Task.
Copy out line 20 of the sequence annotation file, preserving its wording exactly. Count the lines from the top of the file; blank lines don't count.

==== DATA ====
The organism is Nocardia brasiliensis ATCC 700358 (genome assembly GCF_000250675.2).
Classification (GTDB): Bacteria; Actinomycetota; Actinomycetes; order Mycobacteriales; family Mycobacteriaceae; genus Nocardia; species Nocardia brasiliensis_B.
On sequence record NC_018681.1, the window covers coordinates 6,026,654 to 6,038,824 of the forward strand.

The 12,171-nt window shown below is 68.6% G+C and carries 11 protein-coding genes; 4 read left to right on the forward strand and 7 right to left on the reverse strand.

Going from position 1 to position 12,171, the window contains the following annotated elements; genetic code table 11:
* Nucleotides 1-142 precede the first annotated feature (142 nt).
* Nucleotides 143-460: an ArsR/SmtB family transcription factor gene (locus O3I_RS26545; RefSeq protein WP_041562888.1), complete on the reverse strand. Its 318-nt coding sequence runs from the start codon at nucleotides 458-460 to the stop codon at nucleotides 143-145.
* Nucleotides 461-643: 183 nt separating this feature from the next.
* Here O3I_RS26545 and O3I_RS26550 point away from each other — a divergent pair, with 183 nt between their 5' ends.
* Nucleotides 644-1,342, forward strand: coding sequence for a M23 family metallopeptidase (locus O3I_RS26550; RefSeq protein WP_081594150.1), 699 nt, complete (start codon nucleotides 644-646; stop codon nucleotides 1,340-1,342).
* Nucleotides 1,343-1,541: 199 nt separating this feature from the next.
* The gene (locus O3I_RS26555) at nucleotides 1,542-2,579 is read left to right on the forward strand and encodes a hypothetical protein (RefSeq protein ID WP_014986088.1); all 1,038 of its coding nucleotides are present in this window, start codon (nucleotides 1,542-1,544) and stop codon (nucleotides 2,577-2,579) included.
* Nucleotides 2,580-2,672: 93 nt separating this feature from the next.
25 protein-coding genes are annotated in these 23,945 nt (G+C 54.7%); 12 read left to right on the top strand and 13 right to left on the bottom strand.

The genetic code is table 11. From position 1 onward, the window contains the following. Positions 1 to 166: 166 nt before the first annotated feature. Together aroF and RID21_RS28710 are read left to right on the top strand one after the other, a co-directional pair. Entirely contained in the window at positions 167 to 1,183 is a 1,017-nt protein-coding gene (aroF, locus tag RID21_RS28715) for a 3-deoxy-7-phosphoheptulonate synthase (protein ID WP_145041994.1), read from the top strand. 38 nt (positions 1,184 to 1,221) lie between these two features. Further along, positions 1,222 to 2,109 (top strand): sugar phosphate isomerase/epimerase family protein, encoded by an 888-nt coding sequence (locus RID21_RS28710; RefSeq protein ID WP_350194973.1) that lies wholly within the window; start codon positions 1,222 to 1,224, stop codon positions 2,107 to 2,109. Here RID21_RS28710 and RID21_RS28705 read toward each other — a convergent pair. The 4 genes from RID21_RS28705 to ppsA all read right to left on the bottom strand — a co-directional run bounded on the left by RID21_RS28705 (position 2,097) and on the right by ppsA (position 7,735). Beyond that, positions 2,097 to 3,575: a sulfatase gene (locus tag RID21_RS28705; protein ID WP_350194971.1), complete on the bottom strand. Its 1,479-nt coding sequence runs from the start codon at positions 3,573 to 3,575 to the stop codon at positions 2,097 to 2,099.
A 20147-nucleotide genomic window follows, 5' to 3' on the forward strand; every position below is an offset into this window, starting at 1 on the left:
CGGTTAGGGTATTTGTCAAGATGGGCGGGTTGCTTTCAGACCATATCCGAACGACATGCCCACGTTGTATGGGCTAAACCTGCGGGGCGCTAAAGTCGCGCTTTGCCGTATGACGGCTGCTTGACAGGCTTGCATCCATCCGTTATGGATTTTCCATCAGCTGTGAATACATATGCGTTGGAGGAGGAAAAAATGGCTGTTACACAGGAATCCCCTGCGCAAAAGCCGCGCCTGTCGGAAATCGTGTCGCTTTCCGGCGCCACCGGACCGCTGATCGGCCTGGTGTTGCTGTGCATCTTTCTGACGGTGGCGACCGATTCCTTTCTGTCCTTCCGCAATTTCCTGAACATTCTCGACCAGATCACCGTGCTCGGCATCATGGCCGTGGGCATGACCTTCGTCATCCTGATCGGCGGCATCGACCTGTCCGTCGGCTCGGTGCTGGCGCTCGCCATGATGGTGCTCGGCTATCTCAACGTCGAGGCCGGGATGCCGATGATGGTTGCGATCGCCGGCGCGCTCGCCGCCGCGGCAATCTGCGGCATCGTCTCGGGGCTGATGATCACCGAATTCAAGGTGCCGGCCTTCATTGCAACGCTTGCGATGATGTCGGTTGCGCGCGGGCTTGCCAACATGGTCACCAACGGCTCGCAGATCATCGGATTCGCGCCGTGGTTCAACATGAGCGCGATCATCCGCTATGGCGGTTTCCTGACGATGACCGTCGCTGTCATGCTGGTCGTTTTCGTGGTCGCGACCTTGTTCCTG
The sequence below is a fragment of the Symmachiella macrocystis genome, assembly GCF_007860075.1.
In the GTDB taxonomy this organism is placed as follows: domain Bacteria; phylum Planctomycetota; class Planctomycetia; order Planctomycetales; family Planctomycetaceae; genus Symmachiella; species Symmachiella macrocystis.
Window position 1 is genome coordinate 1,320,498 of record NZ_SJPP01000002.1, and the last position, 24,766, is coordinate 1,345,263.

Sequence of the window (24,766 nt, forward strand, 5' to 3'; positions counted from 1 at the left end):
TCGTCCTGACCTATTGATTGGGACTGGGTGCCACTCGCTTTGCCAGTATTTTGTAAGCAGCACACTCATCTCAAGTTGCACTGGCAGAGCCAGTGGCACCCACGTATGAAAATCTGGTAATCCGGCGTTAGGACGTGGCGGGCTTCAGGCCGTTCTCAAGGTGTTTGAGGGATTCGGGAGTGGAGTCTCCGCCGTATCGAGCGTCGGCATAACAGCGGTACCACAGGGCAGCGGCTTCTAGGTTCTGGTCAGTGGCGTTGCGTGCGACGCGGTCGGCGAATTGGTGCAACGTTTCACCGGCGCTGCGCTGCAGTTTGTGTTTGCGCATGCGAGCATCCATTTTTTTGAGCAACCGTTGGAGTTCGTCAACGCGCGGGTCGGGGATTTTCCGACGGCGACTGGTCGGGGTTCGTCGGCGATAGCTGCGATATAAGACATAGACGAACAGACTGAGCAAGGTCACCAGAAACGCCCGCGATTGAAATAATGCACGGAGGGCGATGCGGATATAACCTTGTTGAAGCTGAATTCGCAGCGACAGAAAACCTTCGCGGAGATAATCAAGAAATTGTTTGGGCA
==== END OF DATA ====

Window position 1 is genome coordinate 1,320,498 of record NZ_SJPP01000002.1, and the last position, 24,766, is coordinate 1,345,263.